Paul Farmer is a humble force of nature, if that's possible. He's a doctor to the poor who walks seven hours in the Haitian mountains to make a hut call, who hugs people freely and with abandon, and who travels thousands of miles a year to care for his patients. This "force," describes Tracy Kidder in his excellent Mountains Beyond Mountains, is passionate, prickly, brilliant, uncompromising, and sometimes irritating. He cajoles, begs, and borrows money and equipment for his hospital in Haiti, Robin Hood - like in his belief that places like Harvard Medical School can and should absorb the loss of drugs and supplies, or the cost of treating a Haitian boy whose body is limp from the weight of a rare cancer.
Twenty-some years ago Farmer set up Zamni Lasante (Creole for "Partners in Health"), a hospital in Cange, one of the most desolate areas of Haiti. Along with comrades John Kim and Ophelia Dahl, and with a lot of money from philanthropist Tom White, their work soon evolved into an entire community-based public health system for that area. Now Partners in Health (PIH), headquartered in Boston, operates medical projects in six other countries, treating minor ailments and major illnesses such as TB and AIDS.
It's a line of work Farmer was pursuing by his early 20s, with a combination of faith - he's particularly attracted to liberation theology and its preferential option for the poor - and realism. He has faith, he told a co-worker, but added, "I also have faith in penicillin, rifampin, isoniazid, and the good absorption of the fluoroquinolones, in bench science, clinical trials, scientific progress, that HIV is the cause of every case of AIDS, that the rich oppress the poor, that wealth is flowing in the wrong direction, that this will cause more epidemics and kill millions. I have faith that those things are true, too."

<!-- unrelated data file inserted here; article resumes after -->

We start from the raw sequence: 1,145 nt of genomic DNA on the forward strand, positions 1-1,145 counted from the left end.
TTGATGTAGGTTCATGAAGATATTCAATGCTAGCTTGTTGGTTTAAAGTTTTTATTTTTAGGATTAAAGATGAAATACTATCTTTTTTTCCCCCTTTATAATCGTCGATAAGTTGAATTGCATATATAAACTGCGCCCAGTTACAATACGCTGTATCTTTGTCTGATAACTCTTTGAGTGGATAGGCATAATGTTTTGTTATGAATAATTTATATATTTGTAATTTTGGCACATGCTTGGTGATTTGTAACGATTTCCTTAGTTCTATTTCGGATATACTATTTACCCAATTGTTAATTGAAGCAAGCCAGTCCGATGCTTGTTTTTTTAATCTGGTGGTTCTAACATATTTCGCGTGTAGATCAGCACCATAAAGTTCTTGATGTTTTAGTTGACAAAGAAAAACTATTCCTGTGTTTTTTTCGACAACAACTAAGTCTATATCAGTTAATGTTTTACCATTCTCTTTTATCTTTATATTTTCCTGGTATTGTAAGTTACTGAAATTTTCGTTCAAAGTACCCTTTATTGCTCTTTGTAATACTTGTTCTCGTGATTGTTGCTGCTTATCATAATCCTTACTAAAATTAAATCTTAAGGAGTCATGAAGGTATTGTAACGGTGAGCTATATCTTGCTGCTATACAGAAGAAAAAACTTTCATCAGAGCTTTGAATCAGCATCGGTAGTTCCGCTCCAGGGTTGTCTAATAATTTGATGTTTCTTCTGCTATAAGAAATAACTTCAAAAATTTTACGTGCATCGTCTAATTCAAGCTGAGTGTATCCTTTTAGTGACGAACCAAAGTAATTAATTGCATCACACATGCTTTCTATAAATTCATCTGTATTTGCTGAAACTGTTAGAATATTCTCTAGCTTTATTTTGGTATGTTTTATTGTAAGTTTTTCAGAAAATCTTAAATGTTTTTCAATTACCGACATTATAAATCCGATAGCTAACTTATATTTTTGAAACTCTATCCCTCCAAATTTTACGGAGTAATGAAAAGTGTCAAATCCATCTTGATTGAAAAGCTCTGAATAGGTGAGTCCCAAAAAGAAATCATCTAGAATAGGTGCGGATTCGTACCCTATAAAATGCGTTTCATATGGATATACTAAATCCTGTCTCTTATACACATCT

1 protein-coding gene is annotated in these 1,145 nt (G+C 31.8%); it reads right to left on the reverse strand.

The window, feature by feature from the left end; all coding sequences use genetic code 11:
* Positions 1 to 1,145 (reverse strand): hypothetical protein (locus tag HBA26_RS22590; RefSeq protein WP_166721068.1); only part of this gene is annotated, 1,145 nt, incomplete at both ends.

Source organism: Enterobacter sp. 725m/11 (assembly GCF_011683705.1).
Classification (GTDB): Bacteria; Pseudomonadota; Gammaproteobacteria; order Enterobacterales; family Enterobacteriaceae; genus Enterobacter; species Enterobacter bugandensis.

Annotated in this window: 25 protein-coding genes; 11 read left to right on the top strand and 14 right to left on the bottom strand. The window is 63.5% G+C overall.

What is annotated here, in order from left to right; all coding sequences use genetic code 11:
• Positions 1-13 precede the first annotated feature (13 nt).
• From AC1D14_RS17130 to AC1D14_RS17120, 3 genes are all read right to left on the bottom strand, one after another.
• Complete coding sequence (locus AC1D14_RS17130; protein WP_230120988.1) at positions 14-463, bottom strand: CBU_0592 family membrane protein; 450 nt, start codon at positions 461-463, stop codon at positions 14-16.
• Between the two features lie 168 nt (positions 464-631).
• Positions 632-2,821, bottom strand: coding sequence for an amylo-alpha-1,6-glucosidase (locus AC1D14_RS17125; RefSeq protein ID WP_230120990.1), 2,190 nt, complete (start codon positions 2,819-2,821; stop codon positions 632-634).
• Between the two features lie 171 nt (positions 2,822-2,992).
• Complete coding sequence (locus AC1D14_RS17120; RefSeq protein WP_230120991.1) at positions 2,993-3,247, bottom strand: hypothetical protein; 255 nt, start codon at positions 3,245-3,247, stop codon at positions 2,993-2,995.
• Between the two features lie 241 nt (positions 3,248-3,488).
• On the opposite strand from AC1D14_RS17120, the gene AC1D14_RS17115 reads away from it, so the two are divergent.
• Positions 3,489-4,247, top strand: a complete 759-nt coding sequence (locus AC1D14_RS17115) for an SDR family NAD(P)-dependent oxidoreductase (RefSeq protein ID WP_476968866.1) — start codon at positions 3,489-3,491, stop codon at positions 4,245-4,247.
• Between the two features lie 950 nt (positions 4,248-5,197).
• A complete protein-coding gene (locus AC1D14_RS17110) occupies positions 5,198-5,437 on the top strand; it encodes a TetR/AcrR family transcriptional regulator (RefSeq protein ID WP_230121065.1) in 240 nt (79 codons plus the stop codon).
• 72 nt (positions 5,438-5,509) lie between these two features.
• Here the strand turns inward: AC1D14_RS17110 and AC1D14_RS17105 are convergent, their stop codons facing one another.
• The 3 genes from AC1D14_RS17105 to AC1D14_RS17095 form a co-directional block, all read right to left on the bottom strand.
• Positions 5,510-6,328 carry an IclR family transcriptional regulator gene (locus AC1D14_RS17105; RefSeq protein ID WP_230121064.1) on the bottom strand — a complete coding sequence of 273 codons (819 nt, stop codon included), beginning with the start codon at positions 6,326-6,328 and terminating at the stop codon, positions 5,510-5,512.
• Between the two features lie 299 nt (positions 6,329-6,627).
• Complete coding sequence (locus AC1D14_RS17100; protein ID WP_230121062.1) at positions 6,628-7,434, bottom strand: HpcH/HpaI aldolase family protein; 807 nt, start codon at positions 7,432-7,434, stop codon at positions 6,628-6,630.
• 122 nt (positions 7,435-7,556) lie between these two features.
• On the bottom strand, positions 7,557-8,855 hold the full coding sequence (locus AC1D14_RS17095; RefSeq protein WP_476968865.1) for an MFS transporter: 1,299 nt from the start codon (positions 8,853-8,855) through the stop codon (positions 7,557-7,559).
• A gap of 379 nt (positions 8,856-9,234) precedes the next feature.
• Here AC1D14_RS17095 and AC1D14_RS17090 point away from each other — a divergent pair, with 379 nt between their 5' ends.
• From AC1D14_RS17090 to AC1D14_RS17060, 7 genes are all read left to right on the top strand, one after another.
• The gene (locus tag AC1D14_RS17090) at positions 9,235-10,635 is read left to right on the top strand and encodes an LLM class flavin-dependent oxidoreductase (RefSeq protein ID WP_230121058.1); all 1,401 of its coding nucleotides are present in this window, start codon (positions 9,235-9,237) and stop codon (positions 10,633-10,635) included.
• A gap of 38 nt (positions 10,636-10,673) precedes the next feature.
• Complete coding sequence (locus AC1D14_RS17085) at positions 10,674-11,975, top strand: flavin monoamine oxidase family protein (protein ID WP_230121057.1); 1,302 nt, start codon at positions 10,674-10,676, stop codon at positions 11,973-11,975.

For Farmer, there aren't two worlds, or a Third World. There is one, and the accumulation of wealth in one part of the world has everything to do with misery and suffering in another. Of the microscope he stole from Harvard Medical School and took to Cange: "Redistributive justice," he said. "We were just helping them not go to hell."
MUCH OF Mountains recounts PIH's efforts to fight multidrug-resistant tuberculosis (MDR-TB). Farmer and fellow doctor-anthropologist Kim waged a long campaign against the big dogs of world health and their belief that treating people in developing countries was nearly impossible, given limited funds and facilities and sufferers' low education levels. Treatment needs to be "cost effective," they'd say, which for Farmer and Kim is a euphemistic way of saying resources are limited because it's the poor who are sick.
PIH, at that point still a relatively small operation, applied what they'd learned of MDR-TB in Haiti to the Peruvian slum of Carabayllo and, later, to prisoners in Tomsk, Russia. Their stunning results forced the World Health Organization and others to take notice and, importantly, change guidelines for treating impoverished populations, particularly for TB and MDR-TB. Secondarily, it shot PIH to worldwide prominence.
Toward the end of the book, Kidder writes of when PIH paid $20,000 to medevac a Haitian child suffering from cancer to Massachusetts General Hospital for treatment. "Couldn't that sum have helped a lot more people?" people asked pointedly. It's the energy-draining "cost-effectiveness" argument Farmer has always battled. His response is, "Why does it have to cost $20,000?" For Farmer, if you say some people should be treated and not others, Kidder writes, you're saying their lives matter less than some others', and the idea that some lives matter less is the root of all that's wrong with the world.
Mountains Beyond Mountains illustrates the power of a good story. Not many of us will read books or papers on TB rates, poverty, and global health stats. We know about inequities, and we know they're bad. But read this superbly written account about some brave, compassionate people, and it's impossible not to be changed. Kidder's writing lies gracefully on the page, as does most Pulitzer Prize-winning writing; it's clear, warm, lively, never drawing attention to itself. All the attention is focused on Farmer and his tremendous, inspiring - and yes, miraculous - work.
Molly Marsh is an associate editor at Sojourners.